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Lesson Transcript

Eric: Beginner Series Season 2, Lesson 6 – Russian comparatives. I'm much better than you are.
Anna: Hello, everyone. I'm Anna and welcome back to RussianPod101.com.
Eric: [Привет] Anna.
Anna: [Привет] Eric.
Eric: With us you’ll learn to speak Russian with fun and effective lessons.
Anna: We also provide you with cultural insights.
Eric: And tips you won’t find in a textbook.
Anna: In this lesson, you will learn how to make excuses.
Eric: The conversation is between unlucky Kevin and another passenger on a train.
Anna: The speakers don’t know each other, therefore they will be speaking formal Russian.
Eric: So I’ll be playing unlucky Kevin.
Anna: And I am just a passenger.
Eric: Ok. Here we go.
Anna: [Мужчина! Вы пролили мне пиво на колени!]
Eric: [Ой, извините, пожалуйста. Я нечаянно]
Anna: [Надо быть внимательнее! Посмотрите на мою юбку!]
Eric: Once again, slowly.
Anna: Еще раз, медленнее.
Anna: [Мужчина! Вы пролили мне пиво на колени!]
Eric: [Ой, извините, пожалуйста. Я нечаянно]
Anna: [Надо быть внимательнее! Посмотрите на мою юбку!]
Eric: One time, natural native speed with translation.
Anna: Еще раз, с переводом.
Anna: [Мужчина! Вы пролили мне пиво на колени!]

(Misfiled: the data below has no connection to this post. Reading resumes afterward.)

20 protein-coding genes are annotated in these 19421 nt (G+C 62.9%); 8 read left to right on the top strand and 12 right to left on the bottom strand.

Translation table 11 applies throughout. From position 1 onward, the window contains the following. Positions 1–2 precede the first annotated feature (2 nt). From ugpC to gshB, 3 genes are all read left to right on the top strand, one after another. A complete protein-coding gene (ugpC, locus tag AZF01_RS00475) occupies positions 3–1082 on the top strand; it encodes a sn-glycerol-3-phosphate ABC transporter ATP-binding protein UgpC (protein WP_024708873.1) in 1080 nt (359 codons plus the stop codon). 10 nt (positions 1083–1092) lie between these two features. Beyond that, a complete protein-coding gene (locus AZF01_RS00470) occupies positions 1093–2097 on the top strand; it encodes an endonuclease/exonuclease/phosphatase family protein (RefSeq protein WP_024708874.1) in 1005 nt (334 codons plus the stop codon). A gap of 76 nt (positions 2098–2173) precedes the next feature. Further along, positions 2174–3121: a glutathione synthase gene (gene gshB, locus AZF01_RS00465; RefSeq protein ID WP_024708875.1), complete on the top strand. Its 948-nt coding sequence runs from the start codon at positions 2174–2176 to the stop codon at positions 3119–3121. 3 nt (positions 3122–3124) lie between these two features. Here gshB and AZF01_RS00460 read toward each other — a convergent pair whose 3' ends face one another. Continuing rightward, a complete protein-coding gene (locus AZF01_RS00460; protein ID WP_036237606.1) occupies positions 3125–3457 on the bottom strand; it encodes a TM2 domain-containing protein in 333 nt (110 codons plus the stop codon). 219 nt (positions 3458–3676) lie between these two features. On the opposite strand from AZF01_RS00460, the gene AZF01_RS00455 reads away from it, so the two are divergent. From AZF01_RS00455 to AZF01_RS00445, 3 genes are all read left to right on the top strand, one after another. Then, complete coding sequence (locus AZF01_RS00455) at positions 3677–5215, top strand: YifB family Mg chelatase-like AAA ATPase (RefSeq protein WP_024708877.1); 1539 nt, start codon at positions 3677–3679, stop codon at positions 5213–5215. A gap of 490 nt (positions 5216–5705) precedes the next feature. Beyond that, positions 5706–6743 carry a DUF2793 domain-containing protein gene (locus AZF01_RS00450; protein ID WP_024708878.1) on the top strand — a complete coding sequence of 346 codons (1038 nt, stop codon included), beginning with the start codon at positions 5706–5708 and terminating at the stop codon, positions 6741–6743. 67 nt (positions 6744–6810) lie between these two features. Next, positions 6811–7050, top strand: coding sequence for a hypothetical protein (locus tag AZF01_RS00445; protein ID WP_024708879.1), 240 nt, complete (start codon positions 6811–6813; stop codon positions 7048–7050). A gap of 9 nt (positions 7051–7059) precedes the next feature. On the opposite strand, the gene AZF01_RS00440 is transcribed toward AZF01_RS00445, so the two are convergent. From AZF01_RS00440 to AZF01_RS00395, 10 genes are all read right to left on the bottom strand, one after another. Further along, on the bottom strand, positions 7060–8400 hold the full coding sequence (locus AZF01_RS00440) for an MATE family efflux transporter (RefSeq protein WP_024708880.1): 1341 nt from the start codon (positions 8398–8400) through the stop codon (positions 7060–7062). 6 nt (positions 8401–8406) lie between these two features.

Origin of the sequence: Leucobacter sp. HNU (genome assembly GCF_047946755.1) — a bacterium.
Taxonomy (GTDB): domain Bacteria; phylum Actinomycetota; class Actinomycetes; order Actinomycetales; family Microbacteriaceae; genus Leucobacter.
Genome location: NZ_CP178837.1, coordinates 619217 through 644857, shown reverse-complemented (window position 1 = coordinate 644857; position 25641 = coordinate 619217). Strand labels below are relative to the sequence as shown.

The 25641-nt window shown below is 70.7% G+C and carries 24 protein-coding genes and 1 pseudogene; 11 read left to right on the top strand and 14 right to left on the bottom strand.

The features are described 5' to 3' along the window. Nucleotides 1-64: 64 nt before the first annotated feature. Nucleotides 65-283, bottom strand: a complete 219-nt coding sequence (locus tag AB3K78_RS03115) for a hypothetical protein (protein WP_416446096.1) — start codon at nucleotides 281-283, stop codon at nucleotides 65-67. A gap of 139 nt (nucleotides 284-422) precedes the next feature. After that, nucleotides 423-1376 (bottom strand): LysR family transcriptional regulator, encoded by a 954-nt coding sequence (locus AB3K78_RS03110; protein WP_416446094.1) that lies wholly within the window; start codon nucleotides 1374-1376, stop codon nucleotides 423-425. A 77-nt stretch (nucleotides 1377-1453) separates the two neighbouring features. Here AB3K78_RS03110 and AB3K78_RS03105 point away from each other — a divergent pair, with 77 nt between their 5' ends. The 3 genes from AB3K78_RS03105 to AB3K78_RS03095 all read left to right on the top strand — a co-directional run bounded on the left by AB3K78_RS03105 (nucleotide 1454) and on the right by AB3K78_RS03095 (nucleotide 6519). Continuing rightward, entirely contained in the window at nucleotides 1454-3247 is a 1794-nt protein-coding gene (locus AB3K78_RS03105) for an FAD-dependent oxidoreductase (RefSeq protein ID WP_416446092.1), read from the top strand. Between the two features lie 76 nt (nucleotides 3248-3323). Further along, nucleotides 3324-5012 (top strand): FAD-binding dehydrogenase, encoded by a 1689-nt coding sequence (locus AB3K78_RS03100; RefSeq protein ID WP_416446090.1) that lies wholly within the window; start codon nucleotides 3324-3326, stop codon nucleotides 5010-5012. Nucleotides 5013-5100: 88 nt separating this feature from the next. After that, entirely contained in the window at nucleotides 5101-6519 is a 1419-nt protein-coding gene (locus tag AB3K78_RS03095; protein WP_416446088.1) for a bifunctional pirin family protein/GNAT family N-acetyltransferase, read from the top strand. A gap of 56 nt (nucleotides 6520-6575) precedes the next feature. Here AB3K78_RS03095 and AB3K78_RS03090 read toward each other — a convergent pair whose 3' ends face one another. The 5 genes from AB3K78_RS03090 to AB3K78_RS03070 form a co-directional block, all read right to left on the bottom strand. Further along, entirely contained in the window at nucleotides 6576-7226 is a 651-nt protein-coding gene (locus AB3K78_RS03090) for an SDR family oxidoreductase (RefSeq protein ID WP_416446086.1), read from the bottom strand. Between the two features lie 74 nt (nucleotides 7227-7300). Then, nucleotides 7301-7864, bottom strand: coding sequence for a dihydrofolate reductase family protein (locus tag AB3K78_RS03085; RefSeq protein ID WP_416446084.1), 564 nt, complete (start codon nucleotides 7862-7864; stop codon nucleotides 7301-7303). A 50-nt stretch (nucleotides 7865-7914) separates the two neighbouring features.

Eric: Hey, man, you spilled your beer on my lap.
Anna: [Ой, извините, пожалуйста. Я нечаянно]
Eric: Oh, I'm sorry, it was an accident.
Anna: [Надо быть внимательнее! Посмотрите на мою юбку!]
Eric: You should be more careful. Look at my skirt!
Eric: Ok, Anna, so now we see why Kevin is called unlucky.
Anna: Yeah.
Eric: He’s not having luck last few lessons here. Do you think this was an accident? Did Levin do this [нечаянно], not on purpose?
Anna: Eric, what do you mean? Are you asking me whether Kevin has spilled his beer on girl’s lap on purpose?
Eric: Well, I was just asking. Maybe he was trying to attract that girl’s attention. It’s not a great way to attract a girl’s attention is to pour beer on them.
Anna: I don’t think this works actually. I'm sure you would never use this technique, Eric, would you?
Eric: Anna, this is not my preferred technique. I’ve never used this before. Anna, what techniques do you use?
Anna: You know, Eric, I use subtle techniques.
Eric: So you’ve been flirting with me this whole time then.
Anna: Ok, tell me about my techniques then.
Eric: Ok, well, maybe another lesson, eh?
Anna: What’s your technique, Eric?
Eric: I think it’s vocabulary time is what I think.
Anna: Ok.
Eric: Our first word is…
Anna: [мужчина]
Eric: Man.
Anna: [мужчина]
Eric: Next.
Anna: [пролить]
Eric: To spill.
Anna: [пролить]
Eric: Next.
Anna: [пиво]
Eric: Beer.
Anna: [пиво]
Eric: Next.
Anna: [колени]
Eric: Knees, lap.
Anna: [колени]
Eric: Next.
Anna: [нечаянно]